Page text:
Book Review & Giveaway: Hand Wash Cold

Update: The winners have already been chosen for this giveaway. They are:

  • KimCanDoIt
  • Shonda Scarborough
  • The Sunrise Project
  • Emily Meerstra

When I first saw the title of Karen Maezen Miller’s book, Hand Wash Cold: Care Instructions for an Ordinary Life, I wondered how many people might feel hesitant to define their lives that way.

Most of us don’t want to be ordinary. We want to be special. We want to live bold, extraordinary lives punctuated by moments of passion, excitement, and adventure.

We want to fill our days with people, things, and activities that make us feel vibrant, and outsource the rest to someone else, someone paid to handle the mundane.

We want to take all the uncertainty that life entails—all the potential for loss and sadness and the truth of our mortality—and offset it with undeniable achievement.

We want to discover something, uncover something, build something, invent something, found something, prove something—be something. We want to be extraordinary. We want to be great, or at least moving in that direction.

We want our lives to matter.

If you’re a practicing Buddhist, you probably noticed a lot of ego in this introduction, though with compassion and minimal judgment. But I’m guessing the average reader for Hand Wash Cold is not a Buddhist.

The average reader is someone who has spent their life reaching for happiness beyond this moment, in adventures, dreams, hopes, and people—that elusive joy that exists out there. In marriage. In the American dream. In a windfall or lottery win.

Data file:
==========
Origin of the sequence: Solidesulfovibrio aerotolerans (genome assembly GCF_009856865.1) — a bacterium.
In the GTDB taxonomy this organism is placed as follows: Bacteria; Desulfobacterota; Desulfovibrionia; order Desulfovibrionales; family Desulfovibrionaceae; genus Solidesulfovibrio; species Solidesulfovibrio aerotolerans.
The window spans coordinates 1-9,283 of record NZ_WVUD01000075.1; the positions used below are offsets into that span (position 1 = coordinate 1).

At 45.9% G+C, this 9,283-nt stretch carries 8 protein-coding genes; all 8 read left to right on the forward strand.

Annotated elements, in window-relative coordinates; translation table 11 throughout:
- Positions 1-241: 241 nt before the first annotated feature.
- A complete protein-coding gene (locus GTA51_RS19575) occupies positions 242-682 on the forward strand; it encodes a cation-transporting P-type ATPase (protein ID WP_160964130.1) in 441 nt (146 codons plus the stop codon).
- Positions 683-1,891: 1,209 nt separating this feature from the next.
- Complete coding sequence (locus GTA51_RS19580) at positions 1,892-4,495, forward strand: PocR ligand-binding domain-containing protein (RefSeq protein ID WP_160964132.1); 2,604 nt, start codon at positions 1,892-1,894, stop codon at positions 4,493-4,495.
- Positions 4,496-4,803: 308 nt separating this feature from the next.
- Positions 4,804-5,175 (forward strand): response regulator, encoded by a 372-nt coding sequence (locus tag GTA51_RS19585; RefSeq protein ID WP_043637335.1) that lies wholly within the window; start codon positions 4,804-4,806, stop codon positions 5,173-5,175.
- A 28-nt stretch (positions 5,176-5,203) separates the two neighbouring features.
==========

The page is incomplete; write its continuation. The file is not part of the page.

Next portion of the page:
Someone who might instinctively disbelieve it’s possible to “fall in love with life you already have,” as written on the back of the book, but is willing to suspend disbelief through 181 pages for the possibility of an answer.

Ultimately, that’s what we’re all seeking: a concrete guideline for what we should do to experience the type of happiness we’ve been planning for.

Karen Maezen Miller doesn’t give us any answers we can’t see, feel, and experience ourselves. That, to me, is the best possible care instruction because life truly is wherever you are.

Standing in the kitchen washing dishes. Folding laundry while your four-year old breaks the sound barrier with her rendition of The Song That Doesn’t End. Removing weeds from a garden that may or may not be fruitful.

Or maybe that’s not really your life. Maybe you don’t actually hand wash anything on your own except occasionally a piece of fruit.

Still, life takes place in typing, the Skype messages, emails, and business plans. Life isn’t what happens after you send them. Life is the actual typing. The way you fill your moment at any given time defines your life in that moment.

Life, by nature, is ordinary. It’s because of our resistance to that word that it often slips away.

Karen Maezen Miller doesn’t write about her journey navigating a foreign country while filming a documentary, or her experience running a billion dollar Fortune 500 company, or her extraordinary life as an heiress, actress, singer, model, athlete or politician.

She doesn’t write about a life all of us wish we had.